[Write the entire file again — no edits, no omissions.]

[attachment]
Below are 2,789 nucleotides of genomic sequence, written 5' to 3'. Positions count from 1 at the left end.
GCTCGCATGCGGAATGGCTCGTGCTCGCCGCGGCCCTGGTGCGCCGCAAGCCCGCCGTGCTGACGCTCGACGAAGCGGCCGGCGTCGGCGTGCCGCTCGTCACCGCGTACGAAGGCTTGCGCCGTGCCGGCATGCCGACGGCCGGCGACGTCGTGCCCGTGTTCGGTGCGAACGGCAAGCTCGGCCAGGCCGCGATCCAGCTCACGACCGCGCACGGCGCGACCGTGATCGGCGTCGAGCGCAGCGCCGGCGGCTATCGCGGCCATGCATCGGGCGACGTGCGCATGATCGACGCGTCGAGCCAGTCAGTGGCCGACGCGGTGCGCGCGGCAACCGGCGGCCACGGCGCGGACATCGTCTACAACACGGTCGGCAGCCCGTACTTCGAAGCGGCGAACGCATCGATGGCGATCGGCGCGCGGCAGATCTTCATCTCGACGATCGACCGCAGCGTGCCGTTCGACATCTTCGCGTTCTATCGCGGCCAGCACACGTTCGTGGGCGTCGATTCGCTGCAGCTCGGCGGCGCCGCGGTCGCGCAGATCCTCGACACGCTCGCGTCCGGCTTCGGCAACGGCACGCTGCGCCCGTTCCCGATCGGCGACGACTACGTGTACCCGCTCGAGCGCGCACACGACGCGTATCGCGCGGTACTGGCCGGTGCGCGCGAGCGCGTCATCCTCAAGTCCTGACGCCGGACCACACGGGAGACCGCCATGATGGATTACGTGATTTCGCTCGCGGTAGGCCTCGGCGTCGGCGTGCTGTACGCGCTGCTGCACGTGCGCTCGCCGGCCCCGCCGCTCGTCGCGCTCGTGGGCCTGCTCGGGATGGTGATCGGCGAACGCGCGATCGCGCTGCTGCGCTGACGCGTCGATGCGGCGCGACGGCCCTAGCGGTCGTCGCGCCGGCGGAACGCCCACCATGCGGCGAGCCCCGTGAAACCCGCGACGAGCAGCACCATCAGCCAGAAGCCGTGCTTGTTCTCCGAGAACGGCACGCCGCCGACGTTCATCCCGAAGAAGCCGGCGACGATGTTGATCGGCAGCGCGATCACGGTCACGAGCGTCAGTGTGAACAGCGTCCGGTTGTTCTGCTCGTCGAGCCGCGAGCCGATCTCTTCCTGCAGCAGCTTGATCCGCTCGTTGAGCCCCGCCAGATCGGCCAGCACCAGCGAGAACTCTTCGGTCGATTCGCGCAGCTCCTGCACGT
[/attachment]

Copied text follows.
Below are 2,789 nucleotides of genomic sequence, written 5' to 3'. Positions count from 1 at the left end.
GCTCGCATGCGGAATGGCTCGTGCTCGCCGCGGCCCTGGTGCGCCGCAAGCCCGCCGTGCTGACGCTCGACGAAGCGGCCGGCGTCGGCGTGCCGCTCGTCACCGCGTACGAAGGCTTGCGCCGTGCCGGCATGCCGACGGCCGGCGACGTCGTGCCCGTGTTCGGTGCGAACGGCAAGCTCGGCCAGGCCGCGATCCAGCTCACGACCGCGCACGGCGCGACCGTGATCGGCGTCGAGCGCAGCGCCGGCGGCTATCGCGGCCATGCATCGGGCGACGTGCGCATGATCGACGCGTCGAGCCAGTCAGTGGCCGACGCGGTGCGCGCGGCAACCGGCGGCCACGGCGCGGACATCGTCTACAACACGGTCGGCAGCCCGTACTTCGAAGCGGCGAACGCATCGATGGCGATCGGCGCGCGGCAGATCTTCATCTCGACGATCGACCGCAGCGTGCCGTTCGACATCTTCGCGTTCTATCGCGGCCAGCACACGTTCGTGGGCGTCGATTCGCTGCAGCTCGGCGGCGCCGCGGTCGCGCAGATCCTCGACACGCTCGCGTCCGGCTTCGGCAACGGCACGCTGCGCCCGTTCCCGATCGGCGACGACTACGTGTACCCGCTCGAGCGCGCACACGACGCGTATCGCGCGGTACTGGCCGGTGCGCGCGAGCGCGTCATCCTCAAGTCCTGACGCCGGACCACACGGGAGACCGCCATGATGGATTACGTGATTTCGCTCGCGGTAGGCCTCGGCGTCGGCGTGCTGTACGCGCTGCTGCACGTGCGCTCGCCGGCCCCGCCGCTCGTCGCGCTCGTGGGCCTGCTCGGGATGGTGATCGGCGAACGCGCGATCGCGCTGCTGCGCTGACGCGTCGATGCGGCGCGACGGCCCTAGCGGTCGTCGCGCCGGCGGAACGCCCACCATGCGGCGAGCCCCGTGAAACCCGCGACGAGCAGCACCATCAGCCAGAAGCCGTGCTTGTTCTCCGAGAACGGCACGCCGCCGACGTTCATCCCGAAGAAGCCGGCGACGATGTTGATCGGCAGCGCGATCACGGTCACGAGCGTCAGTGTGAACAGCGTCCGGTTGTTCTGCTCGTCGAGCCGCGAGCCGATCTCTTCCTGCAGCAGCTTGATCCGCTCGTTGAGCCCCGCCAGATCGGCCAGCACCAGCGAGAACTCTTCGGTCGATTCGCGCAGCTCCTGCACGT